AEC professionals attending in person or following along online will benefit from the conversations and experiences we have planned.

clicktotweetClick to Tweet: #AEC & the Future of Design:
Apr 4-5, 2017 | #3DEXPERIENCE https://ctt.ec/Te1nf+

Trends in Design

We will explore 4 major forces driving the evolution of design today:

Designing Experience

Virtual reality enables designers to model complex products, buildings, infrastructures or even cities within their own virtual environment, and experience them before they even exist.

Design is Tribes

Design is social and collaborative. We draw inspiration from the wealth of talent and creativity in the ecosystem, driving co-creation for identity-changing experiences.

Design is Science-Driven

Automation and generative design technologies mimic the beauty of nature to accelerate and sustain the innovation process.

Design is the Business Plan

Design affects the way consumers interact with products, giving rise to new business models in which modern ecosystems reinvent product purpose and a range of new applications.

AEC Session Content

Live sessions particularly geared toward urbanists and architects will include:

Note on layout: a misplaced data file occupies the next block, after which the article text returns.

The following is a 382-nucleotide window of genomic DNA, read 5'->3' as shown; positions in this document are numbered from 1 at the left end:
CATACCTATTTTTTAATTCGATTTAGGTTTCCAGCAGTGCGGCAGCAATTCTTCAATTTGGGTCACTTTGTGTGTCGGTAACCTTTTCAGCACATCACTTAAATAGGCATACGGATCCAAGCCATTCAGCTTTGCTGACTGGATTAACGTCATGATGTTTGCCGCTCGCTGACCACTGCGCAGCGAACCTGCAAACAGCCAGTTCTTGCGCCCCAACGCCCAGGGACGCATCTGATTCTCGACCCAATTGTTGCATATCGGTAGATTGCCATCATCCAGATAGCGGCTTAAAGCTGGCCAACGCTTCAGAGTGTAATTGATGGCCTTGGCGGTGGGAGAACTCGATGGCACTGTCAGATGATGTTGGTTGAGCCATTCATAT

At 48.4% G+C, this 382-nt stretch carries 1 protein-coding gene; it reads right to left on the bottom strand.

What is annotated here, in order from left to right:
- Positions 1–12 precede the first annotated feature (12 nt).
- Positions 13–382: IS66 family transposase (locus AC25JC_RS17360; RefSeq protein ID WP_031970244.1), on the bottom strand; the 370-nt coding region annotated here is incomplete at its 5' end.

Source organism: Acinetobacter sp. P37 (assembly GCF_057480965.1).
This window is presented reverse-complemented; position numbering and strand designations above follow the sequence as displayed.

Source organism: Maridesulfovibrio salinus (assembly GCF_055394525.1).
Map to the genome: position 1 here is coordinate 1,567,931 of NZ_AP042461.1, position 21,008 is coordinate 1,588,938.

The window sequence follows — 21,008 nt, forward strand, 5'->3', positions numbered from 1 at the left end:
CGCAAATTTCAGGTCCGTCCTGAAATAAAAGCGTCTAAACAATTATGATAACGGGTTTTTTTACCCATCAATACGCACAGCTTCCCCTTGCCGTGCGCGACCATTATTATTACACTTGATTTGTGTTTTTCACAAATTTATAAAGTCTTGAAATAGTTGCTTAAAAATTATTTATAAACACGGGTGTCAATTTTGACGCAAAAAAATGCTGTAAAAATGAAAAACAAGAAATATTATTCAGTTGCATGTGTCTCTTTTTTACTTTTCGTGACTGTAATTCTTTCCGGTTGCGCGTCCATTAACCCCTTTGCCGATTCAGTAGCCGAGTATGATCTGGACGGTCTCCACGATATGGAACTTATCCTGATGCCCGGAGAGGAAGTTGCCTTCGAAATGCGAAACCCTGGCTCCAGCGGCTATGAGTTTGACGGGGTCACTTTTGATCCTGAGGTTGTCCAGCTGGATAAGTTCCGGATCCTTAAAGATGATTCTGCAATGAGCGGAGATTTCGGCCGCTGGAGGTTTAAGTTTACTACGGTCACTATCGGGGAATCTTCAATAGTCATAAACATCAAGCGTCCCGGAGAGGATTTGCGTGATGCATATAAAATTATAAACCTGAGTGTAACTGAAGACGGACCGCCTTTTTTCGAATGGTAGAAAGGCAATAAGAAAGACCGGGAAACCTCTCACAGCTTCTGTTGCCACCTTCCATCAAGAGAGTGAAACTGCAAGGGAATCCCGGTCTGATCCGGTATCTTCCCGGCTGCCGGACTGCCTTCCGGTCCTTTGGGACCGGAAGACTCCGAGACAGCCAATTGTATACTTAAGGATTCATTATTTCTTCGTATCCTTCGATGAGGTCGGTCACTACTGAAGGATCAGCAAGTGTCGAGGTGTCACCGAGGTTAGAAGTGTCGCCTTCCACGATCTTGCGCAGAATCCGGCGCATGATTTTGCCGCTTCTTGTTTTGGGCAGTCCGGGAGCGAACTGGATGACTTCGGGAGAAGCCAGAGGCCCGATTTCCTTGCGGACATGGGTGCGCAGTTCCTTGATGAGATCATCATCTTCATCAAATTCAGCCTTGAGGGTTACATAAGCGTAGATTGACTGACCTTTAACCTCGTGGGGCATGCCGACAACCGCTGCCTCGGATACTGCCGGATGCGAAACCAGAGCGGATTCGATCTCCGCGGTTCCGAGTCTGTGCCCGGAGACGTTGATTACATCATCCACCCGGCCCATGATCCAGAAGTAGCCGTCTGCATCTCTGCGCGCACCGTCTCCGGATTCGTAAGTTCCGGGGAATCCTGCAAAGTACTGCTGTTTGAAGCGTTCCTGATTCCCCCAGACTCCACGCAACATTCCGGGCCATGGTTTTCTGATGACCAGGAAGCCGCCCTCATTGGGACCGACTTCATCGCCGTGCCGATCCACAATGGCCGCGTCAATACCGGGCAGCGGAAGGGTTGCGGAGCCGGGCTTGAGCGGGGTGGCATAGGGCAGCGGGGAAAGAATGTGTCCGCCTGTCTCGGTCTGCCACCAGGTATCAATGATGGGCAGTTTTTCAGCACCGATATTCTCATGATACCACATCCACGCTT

Mapping the Future of Global Civilization by Parag Khanna. (Day 1 Keynote Address)

Parag Khanna

clicktotweetTweet: Design In the Age of Experience, Milan 2017
feat. @paragkhanna #3DEXPERIENCE https://ctt.ec/Iu5nq+

Putting Science at the Heart of Design to Generate and Simulate Innovation, featuring SHoP’s John Cerone, Associate Principal and Director of Virtual Design & Construction. Algorithms, data-driven analysis, simulation: generative design technologies are playing key roles in creating products, systems and experiences for a more sustainable world. (Day 1 breakout session: Design is Science-Driven, 5:40 p.m.)

Designing Experience breakout session, featuring architect Toshiko Mori, IED Director Riccardo Balbo, and Hiroshi Kobayashi. (Day 2 breakout session: Designing Experience, 10:30 a.m.)